somebody who is not very coordinated, but has the motivation, and has a super attitude, and teach them to do a tremendous job."
Michael once said of his students: "They really have to do what you tell them, or it's not going to work."
Here is a sampling of students who did just that: Carol Lavell, Lendon Gray, Mary Howard, Pam Goodrich, Larry Poulin, Michael Barisone. His daughters Kate
and Gwen brought home Gold medals from 5 team outings at Young Riders. At the Pan Am Games in 2007 Kate followed in her father's footsteps by riding for
the US on an international team. Naturally, Mike was her coach.
Mind you, Michael has had his fair share of competitive success: He won the USET Intermediaire championships three years in a row from 1989 to 1991 on
three different horses. He won numerous USDF Horse of the Year awards, culminating in being named the 1990 Dressage Horseman of the Year by the Chronicle
of the Horse.
At the 1992 Barcelona Olympics, Michael found himself competing on the US bronze Medal team together with his long time student, Carol Lavell. Michael rode
Graf George, a horse that he had brought along as a young horse from the beginning to Grand Prix.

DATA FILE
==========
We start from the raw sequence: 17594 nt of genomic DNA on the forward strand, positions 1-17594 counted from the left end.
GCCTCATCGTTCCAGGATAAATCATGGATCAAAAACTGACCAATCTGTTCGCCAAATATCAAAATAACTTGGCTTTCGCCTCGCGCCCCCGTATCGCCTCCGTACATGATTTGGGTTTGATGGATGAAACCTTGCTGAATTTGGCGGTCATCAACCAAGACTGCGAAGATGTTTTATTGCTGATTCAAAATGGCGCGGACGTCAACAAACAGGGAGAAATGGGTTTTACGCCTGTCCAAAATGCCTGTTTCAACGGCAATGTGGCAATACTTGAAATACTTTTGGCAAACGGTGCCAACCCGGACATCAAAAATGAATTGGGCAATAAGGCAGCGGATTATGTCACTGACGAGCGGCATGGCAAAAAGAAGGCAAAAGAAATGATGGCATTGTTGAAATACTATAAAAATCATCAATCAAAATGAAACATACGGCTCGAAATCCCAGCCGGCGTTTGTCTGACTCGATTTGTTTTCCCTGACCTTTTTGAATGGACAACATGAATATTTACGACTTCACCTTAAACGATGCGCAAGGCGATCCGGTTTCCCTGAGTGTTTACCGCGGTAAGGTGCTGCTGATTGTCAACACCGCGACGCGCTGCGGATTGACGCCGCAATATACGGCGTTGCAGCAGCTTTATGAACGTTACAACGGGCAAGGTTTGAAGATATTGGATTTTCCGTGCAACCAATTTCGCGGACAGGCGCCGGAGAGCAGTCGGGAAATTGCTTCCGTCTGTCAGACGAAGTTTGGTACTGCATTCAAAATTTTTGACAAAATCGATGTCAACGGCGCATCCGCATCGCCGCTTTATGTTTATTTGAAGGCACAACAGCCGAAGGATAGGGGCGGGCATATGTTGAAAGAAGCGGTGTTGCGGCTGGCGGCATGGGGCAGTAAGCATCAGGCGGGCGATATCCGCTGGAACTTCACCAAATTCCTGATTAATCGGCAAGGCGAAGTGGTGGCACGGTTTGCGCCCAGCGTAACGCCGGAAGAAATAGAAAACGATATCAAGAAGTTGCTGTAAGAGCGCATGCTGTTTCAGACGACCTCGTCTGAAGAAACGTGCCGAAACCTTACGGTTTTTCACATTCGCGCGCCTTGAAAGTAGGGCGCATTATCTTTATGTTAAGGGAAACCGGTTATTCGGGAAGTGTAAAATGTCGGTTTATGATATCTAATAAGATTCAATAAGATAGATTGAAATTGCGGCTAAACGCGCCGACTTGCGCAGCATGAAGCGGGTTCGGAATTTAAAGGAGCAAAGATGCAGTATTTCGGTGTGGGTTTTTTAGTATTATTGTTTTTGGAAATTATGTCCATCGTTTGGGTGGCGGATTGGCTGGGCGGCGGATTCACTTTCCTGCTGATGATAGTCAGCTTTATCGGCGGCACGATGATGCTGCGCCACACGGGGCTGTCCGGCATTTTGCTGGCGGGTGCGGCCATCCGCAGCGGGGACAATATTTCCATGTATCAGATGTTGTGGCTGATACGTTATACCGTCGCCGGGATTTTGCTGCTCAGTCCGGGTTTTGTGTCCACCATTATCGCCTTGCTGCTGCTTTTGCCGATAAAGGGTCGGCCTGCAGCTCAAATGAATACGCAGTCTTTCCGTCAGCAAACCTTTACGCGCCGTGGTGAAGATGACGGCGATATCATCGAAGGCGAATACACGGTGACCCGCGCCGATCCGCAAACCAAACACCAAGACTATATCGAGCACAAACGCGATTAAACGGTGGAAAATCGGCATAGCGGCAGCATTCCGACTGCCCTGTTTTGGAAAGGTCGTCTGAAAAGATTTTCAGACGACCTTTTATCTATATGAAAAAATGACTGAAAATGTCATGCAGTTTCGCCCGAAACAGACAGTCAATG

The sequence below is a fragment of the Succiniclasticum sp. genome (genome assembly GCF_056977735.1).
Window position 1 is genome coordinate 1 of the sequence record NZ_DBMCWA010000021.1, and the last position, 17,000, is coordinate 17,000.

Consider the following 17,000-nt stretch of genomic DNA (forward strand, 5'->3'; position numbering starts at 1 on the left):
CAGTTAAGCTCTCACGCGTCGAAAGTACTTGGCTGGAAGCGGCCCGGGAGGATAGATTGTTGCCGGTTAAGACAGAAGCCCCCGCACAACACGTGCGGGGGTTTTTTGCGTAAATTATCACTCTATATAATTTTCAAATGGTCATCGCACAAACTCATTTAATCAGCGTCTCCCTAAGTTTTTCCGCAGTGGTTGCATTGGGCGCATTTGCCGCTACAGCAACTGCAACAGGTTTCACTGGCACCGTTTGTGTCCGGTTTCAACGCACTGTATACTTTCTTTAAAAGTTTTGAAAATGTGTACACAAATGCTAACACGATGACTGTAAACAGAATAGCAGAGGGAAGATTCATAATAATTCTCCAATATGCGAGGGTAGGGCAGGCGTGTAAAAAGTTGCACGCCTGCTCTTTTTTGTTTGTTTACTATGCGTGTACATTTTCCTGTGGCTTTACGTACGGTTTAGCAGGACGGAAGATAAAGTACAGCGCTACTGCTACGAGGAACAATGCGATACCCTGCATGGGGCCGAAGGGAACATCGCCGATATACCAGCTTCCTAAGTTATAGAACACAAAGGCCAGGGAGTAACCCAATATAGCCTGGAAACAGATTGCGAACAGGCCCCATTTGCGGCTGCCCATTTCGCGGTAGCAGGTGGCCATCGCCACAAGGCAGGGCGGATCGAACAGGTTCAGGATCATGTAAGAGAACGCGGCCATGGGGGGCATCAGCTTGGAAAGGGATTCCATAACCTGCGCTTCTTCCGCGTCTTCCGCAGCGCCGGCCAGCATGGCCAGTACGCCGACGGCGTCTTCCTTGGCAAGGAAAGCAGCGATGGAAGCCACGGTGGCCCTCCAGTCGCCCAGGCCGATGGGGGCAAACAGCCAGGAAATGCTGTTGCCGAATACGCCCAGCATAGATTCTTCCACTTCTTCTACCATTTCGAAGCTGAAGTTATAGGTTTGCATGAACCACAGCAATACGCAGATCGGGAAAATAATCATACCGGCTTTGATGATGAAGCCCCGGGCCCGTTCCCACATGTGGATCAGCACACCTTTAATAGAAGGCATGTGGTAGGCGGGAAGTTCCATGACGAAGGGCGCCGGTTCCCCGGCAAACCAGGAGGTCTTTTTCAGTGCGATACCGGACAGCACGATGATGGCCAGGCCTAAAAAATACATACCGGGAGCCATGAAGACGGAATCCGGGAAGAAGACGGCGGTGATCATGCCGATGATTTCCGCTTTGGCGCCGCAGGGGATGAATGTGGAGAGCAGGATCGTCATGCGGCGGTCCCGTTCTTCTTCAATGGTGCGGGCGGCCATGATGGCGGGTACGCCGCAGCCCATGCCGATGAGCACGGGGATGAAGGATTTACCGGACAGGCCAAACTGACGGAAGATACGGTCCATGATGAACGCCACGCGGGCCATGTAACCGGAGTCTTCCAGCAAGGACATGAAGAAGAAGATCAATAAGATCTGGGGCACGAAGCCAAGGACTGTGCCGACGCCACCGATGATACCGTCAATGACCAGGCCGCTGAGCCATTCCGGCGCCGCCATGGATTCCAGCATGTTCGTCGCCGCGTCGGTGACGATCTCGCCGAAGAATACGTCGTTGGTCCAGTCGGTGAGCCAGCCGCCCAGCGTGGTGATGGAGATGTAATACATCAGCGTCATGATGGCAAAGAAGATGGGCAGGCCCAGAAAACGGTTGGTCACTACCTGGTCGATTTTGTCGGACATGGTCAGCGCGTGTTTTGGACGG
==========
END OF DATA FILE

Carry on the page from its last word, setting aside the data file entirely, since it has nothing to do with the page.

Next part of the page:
Off the horse and out of the arena, Michael not only pursued his judge's licenses, but he showed his pioneer spirit by working to improve dressage in this
country with a focus on education.
He was instrumental in the 1992 founding of the USDF Instructor Certification Program and, in 2001 he founded the North American Dressage Trainers Club.
Michael was the inspiration behind The Dressage Foundation's Olympic Dream Program.
Some of the greatest accolades come from Olympians, who, also happened to be students of his. I will share what Lendon Gray and Carol Lavell wrote to me
"A couple of things that made Mike so special for me personally:
1) He did the impossible -- he took me on in March of 1988 - a rider who had ridden one horse at the small tour level and had absolutely NO experience at
Grand Prix. By June, I tried out for the World Championship team and in July, I was competing at Aachen and Goodwood. We did daily lunge lessons at 6 AM in
the bitter cold, he taught me on Beppo, he let me watch him train and ask questions, and in the afternoons we analyzed movies of Grand Prix rides. He made
me believe I could do it - and helped me get there. His generosity was astounding.
2) He worked with any horse I brought to him -- the talented and the not so talented. He confirmed my belief that dressage is for any horse -- and any